Although two-piece solid golf balls having a cover of two-layer structure are known in the art as disclosed in Japanese Patent Application Kokai (JP-A) Nos. 80469/1985 and 290969/1986 and EP 577,058, a two-layer cover has never been proposed for wound golf balls. The thread wound golf ball having a cover of the above-defined layer structure according to the present invention affords the following advantages. Since the cover outer layer has a lower hardness or adequate softness, the ball gains a high spin rate and offers good spin properties and controllability on approach shots. Since the cover inner layer has a higher hardness, the cover as a whole offers good repulsion or restitution, an increased initial velocity with a low spin rate, and an increased flying distance on driver shots. A combination of the outer layer having a lower hardness with the inner layer having a higher hardness improves cut resistance and hence, durability. The outer layer formed of an ionomer resin having a lower hardness has higher scuffing resistance and hence, more durable than the balata covers and high hardness ionomer resin covers.
According to the present invention, there is provided a wound golf ball comprising a center ball, a thread rubber layer, and a cover wherein the cover has a multi-layer structure including an outer layer having a thickness of at least 0.4 mm and an inner layer having a hardness higher than that of the outer layer.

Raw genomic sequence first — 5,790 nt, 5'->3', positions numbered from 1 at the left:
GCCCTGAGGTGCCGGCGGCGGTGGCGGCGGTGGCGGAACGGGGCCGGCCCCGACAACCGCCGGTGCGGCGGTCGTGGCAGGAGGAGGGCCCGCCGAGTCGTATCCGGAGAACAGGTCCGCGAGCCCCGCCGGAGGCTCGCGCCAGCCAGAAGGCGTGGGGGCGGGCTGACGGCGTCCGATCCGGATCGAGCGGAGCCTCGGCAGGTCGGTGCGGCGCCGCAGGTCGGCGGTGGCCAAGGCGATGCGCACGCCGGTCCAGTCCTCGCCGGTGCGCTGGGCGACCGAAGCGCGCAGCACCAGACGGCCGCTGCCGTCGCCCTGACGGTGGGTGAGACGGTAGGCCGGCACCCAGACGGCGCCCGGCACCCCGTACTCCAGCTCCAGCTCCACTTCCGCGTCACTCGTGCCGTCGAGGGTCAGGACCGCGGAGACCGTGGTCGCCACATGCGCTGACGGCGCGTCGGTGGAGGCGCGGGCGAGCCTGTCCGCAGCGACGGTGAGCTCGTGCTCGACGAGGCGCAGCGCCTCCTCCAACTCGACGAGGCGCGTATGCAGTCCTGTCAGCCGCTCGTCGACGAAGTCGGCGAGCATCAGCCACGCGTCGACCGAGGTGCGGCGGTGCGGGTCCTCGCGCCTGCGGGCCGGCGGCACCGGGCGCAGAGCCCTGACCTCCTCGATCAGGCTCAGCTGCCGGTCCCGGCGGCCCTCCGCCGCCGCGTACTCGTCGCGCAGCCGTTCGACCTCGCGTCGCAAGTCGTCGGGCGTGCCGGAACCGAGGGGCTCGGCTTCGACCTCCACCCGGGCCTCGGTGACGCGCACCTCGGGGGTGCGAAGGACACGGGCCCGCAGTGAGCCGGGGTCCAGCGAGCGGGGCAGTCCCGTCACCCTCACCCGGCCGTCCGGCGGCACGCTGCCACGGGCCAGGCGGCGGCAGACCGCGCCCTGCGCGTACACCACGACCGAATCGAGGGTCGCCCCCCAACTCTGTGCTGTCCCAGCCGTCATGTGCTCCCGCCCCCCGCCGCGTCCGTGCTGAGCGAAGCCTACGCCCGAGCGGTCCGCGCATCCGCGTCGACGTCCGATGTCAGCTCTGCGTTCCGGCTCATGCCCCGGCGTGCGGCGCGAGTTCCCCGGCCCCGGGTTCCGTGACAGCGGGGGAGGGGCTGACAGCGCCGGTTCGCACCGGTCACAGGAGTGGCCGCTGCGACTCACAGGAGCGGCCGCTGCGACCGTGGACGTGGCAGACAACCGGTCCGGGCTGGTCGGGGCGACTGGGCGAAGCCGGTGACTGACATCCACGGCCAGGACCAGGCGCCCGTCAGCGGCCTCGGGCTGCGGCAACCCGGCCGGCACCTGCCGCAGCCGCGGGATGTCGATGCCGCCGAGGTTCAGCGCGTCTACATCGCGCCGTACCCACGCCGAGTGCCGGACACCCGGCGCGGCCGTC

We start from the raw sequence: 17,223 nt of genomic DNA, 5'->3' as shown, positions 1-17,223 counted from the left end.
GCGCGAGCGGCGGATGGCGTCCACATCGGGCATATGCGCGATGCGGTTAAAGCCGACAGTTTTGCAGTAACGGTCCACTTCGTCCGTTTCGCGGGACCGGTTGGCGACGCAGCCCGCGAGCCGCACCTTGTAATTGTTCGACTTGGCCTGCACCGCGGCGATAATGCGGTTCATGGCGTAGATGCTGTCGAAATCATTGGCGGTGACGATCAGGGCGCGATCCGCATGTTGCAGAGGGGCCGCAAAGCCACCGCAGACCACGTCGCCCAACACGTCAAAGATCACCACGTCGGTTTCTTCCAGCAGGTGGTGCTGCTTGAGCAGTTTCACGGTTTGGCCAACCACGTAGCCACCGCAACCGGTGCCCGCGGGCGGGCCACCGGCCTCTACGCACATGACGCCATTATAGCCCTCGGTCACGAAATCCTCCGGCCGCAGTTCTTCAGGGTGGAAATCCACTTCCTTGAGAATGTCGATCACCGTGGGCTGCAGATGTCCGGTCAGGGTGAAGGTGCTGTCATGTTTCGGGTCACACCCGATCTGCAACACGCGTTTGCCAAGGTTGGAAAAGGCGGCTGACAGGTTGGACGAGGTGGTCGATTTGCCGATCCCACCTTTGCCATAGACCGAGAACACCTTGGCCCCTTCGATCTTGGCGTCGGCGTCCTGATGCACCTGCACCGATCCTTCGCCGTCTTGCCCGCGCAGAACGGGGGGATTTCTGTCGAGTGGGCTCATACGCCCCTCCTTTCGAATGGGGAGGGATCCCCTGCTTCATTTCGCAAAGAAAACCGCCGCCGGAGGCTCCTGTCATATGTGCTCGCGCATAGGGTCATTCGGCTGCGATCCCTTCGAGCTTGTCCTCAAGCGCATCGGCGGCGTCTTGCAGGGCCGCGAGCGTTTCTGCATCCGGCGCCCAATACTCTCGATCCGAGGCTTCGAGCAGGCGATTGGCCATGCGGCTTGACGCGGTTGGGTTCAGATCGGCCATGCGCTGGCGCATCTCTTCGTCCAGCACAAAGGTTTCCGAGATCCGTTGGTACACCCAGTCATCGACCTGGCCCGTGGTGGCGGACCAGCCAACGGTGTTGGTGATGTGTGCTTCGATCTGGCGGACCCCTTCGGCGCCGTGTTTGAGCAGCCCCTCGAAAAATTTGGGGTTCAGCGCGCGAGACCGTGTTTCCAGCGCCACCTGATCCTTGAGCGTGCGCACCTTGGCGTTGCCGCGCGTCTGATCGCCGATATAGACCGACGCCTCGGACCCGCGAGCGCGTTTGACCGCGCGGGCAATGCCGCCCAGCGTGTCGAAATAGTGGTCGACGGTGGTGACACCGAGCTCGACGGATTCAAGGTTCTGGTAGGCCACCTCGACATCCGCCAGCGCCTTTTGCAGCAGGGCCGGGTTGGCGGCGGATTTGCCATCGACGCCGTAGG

The only FIGURE, FIG. 1 is a schematic cross-sectional view of one exemplary wound golf ball.
Referring to FIG. 1, a wound golf ball is illustrated as comprising a spherical center ball 1. Thread rubber is wound on the center ball 1 to form a thread rubber layer 2, which is enclosed in a cover 3. According to the invention, the cover 3 has a multi-layer structure, typically a two layer structure consisting of a radially outer layer 4 and a radially inner layer 5.
Each of the outer and inner layers 4 and 5 is generally formed of a composition comprising a well-known cover resin such as ionomer resins and balata rubber and conventional amounts of optional additives including pigments such as titanium white and dispersants such as magnesium stearate. The outer layer has a first hardness which is relatively low and the inner layer has a second hardness which is higher than the first hardness.
The outer layer is preferably formed of a resin having a Shore D hardness of 40 to 55, more preferably 45 to 51. Useful resins are ionomer resins, for example, Himilan 8120, 8220 and 8320 commercially available from Mitsui-dupont Polychemical K. K. and mixtures of two or more of them as well as balata rubber.